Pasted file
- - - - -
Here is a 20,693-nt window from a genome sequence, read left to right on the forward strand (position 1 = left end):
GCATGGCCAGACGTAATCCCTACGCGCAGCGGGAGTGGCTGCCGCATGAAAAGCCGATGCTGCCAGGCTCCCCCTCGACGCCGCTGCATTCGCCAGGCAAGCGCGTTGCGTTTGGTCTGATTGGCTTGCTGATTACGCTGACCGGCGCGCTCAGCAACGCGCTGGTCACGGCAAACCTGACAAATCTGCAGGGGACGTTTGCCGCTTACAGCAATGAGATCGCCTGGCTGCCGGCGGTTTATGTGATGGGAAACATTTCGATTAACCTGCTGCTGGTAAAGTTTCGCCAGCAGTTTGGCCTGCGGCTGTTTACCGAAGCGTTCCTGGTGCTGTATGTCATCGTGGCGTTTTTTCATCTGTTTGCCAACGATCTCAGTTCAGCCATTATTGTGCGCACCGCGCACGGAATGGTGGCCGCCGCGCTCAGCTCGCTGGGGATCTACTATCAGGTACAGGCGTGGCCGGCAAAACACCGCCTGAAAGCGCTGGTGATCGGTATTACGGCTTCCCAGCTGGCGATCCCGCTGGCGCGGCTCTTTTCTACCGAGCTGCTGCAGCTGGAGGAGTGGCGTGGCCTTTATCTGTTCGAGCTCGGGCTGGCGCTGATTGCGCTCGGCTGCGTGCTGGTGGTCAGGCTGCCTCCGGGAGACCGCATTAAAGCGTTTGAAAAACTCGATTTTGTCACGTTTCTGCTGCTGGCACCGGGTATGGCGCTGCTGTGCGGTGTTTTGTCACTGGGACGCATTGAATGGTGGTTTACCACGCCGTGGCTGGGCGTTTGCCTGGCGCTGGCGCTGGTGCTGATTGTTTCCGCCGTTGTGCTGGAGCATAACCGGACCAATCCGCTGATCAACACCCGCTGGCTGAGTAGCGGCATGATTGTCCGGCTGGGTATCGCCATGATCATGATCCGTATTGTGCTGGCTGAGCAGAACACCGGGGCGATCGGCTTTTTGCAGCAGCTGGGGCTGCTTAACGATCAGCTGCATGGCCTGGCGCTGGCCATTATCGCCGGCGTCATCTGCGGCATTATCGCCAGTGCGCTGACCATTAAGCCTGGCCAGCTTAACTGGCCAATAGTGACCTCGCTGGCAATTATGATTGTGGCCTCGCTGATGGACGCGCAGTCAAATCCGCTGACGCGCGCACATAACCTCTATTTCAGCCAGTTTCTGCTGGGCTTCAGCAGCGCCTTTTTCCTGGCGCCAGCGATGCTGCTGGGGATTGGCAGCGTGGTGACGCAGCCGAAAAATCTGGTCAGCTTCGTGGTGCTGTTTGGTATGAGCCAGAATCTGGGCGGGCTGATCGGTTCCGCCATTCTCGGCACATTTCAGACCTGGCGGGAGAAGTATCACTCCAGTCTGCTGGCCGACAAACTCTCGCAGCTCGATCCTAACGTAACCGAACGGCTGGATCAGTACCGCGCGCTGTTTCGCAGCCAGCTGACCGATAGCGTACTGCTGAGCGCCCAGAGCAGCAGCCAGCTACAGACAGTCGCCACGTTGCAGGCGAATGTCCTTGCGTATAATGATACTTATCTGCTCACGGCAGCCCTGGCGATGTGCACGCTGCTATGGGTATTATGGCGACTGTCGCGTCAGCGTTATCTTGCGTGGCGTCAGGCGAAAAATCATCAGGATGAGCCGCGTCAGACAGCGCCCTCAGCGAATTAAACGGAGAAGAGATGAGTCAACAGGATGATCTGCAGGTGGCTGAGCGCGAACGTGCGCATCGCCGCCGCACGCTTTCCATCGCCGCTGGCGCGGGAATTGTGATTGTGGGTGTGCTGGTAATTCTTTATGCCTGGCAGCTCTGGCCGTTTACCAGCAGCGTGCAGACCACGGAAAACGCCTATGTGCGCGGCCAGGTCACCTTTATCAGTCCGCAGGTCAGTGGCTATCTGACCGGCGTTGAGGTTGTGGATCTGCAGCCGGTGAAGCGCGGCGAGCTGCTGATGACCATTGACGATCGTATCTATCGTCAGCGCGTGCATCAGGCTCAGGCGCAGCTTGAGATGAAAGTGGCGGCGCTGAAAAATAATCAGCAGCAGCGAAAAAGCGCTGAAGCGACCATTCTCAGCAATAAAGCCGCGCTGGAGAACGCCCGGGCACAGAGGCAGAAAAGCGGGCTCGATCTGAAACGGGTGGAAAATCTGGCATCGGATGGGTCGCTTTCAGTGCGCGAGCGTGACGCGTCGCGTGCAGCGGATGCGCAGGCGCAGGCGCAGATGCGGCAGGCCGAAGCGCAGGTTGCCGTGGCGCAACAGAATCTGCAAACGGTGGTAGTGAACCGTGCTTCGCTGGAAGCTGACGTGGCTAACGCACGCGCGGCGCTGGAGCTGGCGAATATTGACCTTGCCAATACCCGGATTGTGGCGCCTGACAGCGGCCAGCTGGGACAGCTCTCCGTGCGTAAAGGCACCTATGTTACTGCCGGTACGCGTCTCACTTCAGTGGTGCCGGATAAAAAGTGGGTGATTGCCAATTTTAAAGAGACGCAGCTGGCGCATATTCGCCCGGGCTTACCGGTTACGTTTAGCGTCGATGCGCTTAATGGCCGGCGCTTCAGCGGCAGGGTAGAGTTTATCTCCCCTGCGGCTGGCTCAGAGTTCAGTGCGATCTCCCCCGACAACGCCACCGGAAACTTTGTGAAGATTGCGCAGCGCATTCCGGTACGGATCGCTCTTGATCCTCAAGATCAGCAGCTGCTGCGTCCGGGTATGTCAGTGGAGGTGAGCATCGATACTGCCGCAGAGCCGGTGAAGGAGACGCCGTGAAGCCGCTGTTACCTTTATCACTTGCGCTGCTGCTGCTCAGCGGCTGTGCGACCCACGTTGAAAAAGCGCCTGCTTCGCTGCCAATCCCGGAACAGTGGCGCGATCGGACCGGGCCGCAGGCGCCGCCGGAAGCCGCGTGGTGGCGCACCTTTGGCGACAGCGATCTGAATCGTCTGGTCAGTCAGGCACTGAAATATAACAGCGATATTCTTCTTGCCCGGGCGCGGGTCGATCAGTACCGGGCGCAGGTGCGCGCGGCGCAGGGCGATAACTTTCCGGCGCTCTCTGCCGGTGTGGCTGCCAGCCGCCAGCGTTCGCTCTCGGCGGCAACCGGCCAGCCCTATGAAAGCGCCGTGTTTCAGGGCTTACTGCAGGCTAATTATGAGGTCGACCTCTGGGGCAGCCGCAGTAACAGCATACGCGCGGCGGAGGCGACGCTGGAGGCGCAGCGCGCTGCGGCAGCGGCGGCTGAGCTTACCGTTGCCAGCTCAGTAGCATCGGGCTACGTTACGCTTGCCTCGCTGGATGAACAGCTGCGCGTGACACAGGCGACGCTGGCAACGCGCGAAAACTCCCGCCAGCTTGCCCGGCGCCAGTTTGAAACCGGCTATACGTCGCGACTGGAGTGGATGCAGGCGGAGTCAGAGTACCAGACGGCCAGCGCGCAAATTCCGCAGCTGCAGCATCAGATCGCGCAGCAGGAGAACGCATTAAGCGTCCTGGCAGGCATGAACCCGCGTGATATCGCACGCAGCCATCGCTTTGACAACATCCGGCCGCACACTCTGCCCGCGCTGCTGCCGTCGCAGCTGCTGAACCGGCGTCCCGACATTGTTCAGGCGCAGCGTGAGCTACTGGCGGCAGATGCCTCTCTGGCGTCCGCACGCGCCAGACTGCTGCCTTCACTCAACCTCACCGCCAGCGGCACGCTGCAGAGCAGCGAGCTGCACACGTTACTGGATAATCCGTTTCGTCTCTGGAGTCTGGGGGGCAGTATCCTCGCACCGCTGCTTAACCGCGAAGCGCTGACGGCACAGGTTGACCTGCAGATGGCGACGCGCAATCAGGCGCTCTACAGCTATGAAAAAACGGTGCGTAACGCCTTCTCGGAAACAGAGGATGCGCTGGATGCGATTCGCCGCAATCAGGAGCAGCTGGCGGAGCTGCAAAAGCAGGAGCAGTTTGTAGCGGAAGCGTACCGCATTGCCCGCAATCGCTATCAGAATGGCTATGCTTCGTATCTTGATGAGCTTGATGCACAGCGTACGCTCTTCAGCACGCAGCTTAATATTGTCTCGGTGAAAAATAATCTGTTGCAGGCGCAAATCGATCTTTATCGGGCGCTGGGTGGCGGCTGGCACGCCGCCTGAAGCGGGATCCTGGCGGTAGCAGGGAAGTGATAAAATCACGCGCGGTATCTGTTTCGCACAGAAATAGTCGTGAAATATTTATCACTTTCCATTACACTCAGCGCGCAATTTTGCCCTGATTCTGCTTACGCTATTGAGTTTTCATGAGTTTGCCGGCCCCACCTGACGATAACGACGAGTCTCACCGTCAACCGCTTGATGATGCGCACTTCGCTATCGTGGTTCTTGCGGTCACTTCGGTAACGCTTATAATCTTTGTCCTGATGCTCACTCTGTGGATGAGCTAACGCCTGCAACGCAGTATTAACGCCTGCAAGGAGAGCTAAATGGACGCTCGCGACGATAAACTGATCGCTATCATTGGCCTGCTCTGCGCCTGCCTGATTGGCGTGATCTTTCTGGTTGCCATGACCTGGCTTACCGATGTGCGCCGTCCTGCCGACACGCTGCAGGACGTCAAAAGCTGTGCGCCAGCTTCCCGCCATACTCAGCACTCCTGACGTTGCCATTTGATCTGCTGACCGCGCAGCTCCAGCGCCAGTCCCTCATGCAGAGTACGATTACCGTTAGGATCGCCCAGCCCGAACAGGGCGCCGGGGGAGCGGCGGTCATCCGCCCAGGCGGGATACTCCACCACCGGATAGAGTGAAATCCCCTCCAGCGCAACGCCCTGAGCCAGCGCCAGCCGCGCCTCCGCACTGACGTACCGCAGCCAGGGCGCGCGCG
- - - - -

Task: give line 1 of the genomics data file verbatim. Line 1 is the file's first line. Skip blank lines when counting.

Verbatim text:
Here is a 20,693-nt window from a genome sequence, read left to right on the forward strand (position 1 = left end):